The Cuomo administration's manual for municipal assessors instructs them to ask each property owner to allow an interior inspection during the reassessment process.
Assessors say such an inspection provides the best opportunity to discern both the condition, quality and extent of a building's improvements, which add to a home's taxable value.
The refusal to allow the New Castle town assessor into the home of Gov. Andrew Cuomo and Food Network star Sandra Lee in late May has troubled assessors statewide. The request came two weeks after The Journal News revealed that Lee, who owns the $1.2 million home, had carried out extensive renovations on the 4 Bittersweet Lane mansion, but had failed to obtain building permits, which would have sparked a review of the home's value by the town assessor.
Homeowners have the right to keep the assessor at bay. But many homeowners cooperate. During Scarsdale's 2014 revaluation, village assessor Nanette Albanese said Tyler Technologies reported that 95 percent of Scarsdale homeowners allowed the data collectors inside their homes.
New Castle assessor Phil Platz was given permission to inspect the exterior of the home Lee calls "Lily Pond," so he had to estimate what was inside the six-bedroom Lee-Cuomo home on three acres. He boosted the value by almost $300,000.
This spring, the towns of Ossining and Greenburgh launched their long-overdue revaluation projects and Yonkers is expected to begin data collection by year's end. Ossining Assessor Fernando Gonzalez fears that homeowners will emulate Lee and Cuomo and limit the assessor to guesswork on the value of their interiors.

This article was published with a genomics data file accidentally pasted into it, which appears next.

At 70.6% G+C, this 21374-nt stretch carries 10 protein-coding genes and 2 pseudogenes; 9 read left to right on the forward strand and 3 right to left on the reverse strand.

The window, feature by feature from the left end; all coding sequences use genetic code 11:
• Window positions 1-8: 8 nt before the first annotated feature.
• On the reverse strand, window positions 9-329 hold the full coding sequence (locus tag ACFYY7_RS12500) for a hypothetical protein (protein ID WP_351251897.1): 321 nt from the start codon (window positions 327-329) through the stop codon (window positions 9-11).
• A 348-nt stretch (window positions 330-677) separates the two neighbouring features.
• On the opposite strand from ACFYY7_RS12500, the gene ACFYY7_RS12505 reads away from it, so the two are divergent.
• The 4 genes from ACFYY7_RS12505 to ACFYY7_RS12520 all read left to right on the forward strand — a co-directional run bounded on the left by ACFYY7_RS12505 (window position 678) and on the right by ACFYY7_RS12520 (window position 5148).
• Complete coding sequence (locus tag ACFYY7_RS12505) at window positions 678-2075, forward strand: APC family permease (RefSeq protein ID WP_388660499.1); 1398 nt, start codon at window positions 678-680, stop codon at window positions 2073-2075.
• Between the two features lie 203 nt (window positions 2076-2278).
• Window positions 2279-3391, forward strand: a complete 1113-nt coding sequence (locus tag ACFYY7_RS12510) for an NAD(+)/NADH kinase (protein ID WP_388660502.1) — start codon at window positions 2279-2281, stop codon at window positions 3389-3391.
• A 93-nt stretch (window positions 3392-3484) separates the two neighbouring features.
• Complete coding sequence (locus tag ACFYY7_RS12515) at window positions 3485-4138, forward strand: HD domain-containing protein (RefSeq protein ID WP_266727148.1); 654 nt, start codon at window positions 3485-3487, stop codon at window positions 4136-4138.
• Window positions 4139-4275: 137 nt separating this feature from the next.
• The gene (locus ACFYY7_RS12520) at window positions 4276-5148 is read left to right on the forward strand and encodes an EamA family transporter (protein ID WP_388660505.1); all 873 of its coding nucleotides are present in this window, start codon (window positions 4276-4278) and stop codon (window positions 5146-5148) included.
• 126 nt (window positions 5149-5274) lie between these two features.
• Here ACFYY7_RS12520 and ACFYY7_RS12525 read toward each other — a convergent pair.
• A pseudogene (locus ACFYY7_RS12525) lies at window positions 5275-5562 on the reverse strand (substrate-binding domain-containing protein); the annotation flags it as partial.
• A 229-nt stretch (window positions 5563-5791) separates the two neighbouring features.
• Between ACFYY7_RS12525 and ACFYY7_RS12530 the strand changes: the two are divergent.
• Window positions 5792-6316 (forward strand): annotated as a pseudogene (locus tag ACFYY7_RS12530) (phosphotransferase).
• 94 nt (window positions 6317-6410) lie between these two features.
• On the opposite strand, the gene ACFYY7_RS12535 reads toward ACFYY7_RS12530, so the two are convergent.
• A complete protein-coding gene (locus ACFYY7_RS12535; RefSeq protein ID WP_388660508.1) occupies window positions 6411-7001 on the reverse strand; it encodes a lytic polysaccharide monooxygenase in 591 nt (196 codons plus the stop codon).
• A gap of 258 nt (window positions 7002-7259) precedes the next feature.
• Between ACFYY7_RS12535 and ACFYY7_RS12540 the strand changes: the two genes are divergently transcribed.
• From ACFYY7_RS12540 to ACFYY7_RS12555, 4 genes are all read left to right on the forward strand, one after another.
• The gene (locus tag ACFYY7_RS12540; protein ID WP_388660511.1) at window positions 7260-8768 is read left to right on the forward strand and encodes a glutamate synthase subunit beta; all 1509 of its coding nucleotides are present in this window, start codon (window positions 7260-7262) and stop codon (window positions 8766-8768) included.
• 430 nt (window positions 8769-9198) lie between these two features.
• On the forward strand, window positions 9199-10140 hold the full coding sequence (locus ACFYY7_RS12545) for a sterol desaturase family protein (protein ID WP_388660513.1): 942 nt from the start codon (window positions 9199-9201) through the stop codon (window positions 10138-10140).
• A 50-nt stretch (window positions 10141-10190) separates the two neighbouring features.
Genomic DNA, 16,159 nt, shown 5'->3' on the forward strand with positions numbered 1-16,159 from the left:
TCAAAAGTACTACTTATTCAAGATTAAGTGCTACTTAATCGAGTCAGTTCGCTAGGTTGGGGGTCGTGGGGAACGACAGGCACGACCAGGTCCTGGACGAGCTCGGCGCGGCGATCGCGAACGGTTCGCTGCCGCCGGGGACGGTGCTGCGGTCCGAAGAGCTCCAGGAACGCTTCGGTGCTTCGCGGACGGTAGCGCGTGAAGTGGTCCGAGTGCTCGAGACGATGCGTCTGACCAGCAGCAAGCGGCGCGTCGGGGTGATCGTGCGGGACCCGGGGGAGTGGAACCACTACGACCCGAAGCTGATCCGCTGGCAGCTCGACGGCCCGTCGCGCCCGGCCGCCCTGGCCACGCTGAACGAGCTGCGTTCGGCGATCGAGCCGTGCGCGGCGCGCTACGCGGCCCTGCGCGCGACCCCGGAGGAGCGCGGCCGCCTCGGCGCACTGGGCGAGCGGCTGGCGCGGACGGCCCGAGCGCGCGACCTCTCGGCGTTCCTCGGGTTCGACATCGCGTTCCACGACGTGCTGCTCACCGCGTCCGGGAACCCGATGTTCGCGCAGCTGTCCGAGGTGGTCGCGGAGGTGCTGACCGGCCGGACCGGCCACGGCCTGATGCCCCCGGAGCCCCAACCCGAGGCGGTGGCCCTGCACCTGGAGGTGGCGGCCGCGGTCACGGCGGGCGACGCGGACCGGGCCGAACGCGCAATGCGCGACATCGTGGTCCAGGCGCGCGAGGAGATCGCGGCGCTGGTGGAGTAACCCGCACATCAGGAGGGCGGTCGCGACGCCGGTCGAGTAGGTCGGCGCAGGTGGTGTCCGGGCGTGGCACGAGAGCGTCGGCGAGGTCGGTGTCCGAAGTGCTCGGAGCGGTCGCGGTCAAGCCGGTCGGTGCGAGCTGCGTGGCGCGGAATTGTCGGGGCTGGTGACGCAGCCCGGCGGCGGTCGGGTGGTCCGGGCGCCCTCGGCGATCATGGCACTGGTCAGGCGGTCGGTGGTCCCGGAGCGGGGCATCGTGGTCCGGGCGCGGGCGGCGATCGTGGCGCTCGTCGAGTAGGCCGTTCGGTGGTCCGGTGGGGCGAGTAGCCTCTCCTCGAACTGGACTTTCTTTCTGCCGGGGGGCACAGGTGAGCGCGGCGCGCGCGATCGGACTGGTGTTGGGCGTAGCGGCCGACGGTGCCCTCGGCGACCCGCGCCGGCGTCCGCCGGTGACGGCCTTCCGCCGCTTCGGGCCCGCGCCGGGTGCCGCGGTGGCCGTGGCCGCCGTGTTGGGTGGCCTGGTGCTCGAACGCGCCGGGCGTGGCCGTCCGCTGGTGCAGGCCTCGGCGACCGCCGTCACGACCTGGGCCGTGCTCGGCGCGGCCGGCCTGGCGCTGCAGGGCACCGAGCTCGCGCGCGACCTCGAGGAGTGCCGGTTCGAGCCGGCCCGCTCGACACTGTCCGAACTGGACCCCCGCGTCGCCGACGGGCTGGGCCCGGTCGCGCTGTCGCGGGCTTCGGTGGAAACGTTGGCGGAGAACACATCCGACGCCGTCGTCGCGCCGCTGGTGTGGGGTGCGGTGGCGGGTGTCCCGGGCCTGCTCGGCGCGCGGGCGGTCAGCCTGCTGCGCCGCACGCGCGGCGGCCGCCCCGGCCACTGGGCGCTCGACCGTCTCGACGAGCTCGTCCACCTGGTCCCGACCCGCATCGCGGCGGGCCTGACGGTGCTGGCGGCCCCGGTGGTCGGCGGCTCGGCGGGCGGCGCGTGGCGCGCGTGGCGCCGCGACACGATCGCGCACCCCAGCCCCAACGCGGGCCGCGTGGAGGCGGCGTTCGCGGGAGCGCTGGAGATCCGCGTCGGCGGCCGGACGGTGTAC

"Assessors undergoing revaluation are concerned with this train of thought — that it will give people an excuse not to allow us in," said Ossining Assessor Fernando Gonzalez. "Most people are very fair and want to pay their fair share. But just because taxes are high — that's not unique to Westchester — that's no excuse not to have done the right thing. The right thing, unless you have something to hide, is to have that proper valuation established."
It seems Governor Cuomo has something to hide.
Westchester County Executive Rob Astorino, the Mount Pleasant Republican seeking to oust Cuomo in November, said that New Castle assessor's inability to inspect the interior of the Lee-Cuomo home casts doubt on whether the governor and his girlfriend are paying their fair share.
"Everybody wants to know what he is hiding," Astorino said. "Nobody wants a tax cheat as governor."
What are you hiding, Governor?